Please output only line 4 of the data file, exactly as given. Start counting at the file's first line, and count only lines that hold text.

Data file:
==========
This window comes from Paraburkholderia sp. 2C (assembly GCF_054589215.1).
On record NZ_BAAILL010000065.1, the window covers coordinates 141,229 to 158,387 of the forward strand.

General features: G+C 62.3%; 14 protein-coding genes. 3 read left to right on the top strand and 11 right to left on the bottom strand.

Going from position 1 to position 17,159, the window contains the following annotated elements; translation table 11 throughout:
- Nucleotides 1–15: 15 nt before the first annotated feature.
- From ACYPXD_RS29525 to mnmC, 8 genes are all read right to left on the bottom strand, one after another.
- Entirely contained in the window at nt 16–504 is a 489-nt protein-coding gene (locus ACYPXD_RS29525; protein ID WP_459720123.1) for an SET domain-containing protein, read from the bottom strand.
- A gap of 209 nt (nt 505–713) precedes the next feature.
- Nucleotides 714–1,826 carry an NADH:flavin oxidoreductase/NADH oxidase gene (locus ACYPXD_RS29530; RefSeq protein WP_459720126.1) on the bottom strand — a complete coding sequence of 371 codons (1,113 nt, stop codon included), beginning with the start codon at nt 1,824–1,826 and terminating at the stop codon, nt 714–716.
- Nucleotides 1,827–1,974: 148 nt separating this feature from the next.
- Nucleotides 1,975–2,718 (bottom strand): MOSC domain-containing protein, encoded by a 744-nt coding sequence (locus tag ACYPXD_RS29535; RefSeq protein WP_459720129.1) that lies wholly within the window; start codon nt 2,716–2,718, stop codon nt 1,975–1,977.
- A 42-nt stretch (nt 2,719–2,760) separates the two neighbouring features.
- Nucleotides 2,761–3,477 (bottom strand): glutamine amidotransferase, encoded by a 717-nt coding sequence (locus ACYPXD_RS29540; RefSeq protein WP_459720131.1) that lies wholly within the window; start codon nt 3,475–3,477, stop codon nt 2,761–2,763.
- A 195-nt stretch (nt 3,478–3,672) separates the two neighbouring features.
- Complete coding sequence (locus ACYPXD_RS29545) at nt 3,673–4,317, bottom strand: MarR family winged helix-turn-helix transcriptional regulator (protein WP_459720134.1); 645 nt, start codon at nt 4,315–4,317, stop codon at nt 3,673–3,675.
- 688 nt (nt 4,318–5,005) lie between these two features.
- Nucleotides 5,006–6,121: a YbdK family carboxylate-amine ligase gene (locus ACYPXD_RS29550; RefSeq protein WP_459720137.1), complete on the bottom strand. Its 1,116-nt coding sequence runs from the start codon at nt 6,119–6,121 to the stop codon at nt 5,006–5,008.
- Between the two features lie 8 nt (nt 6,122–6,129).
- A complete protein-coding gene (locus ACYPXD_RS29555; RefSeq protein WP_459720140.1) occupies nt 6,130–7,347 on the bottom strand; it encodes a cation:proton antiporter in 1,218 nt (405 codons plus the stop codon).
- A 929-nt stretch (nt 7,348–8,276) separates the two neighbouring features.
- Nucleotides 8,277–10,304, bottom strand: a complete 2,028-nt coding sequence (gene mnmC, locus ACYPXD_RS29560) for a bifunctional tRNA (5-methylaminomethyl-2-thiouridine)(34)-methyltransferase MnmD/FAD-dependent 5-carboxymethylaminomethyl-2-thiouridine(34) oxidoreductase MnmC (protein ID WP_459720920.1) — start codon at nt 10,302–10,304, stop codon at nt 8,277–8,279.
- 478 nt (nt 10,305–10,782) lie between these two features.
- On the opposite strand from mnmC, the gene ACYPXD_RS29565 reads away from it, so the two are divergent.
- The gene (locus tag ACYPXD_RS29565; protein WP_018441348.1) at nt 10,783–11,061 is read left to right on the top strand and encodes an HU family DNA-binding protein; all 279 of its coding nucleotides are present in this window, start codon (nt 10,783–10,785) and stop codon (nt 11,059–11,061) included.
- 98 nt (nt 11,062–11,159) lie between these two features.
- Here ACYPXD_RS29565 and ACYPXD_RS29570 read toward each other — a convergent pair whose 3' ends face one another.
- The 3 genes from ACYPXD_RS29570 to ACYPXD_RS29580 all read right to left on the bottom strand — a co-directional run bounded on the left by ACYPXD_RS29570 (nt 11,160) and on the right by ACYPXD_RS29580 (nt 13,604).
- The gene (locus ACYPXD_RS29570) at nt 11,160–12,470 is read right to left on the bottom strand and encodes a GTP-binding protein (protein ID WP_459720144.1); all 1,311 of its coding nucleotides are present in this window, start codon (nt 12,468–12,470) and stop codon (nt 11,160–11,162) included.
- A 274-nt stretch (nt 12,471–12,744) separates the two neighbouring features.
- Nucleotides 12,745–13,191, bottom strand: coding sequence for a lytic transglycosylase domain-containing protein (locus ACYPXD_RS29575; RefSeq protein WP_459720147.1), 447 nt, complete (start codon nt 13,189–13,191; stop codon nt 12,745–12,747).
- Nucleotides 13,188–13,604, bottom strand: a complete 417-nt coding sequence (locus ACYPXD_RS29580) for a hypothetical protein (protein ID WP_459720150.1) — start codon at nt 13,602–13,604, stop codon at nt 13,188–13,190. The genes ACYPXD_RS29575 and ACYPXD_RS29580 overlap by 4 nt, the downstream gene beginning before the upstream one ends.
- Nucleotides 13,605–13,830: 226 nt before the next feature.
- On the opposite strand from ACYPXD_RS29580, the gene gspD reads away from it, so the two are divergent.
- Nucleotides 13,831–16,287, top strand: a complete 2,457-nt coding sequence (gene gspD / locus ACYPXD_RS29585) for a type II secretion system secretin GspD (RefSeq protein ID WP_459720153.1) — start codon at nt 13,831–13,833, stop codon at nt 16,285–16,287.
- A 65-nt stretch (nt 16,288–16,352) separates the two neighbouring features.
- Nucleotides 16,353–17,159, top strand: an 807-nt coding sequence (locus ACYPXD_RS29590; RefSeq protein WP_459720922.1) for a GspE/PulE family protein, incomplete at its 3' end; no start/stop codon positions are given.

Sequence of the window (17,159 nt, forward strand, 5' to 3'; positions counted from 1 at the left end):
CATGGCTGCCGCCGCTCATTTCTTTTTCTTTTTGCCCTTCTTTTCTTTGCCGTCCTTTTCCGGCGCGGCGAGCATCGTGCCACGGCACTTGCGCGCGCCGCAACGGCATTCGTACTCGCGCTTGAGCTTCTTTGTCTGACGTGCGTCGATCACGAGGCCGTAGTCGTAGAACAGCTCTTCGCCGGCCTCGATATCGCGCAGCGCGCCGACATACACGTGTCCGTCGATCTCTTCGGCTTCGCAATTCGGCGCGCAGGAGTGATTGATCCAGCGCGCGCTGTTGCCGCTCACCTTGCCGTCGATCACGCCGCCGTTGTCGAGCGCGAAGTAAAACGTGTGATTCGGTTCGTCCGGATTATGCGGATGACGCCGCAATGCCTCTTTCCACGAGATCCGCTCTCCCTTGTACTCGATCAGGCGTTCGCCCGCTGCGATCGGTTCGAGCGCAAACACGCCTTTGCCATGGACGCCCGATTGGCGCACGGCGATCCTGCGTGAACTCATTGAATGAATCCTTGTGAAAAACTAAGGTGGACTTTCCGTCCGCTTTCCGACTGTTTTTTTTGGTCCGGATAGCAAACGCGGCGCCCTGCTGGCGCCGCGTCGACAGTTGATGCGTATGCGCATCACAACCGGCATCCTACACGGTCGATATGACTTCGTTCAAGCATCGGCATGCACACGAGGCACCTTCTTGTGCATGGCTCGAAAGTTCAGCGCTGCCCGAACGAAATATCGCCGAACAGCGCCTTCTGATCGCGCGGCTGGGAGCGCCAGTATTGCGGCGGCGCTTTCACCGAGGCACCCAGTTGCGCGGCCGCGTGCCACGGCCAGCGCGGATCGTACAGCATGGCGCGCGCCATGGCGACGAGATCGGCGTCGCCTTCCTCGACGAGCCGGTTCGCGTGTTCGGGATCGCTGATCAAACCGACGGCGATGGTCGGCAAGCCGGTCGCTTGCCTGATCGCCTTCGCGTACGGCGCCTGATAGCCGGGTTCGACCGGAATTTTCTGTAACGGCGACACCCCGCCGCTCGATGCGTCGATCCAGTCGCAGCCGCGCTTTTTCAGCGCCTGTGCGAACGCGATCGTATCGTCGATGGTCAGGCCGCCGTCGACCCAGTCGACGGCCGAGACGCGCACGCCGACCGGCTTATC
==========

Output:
Going from position 1 to position 17,159, the window contains the following annotated elements; translation table 11 throughout: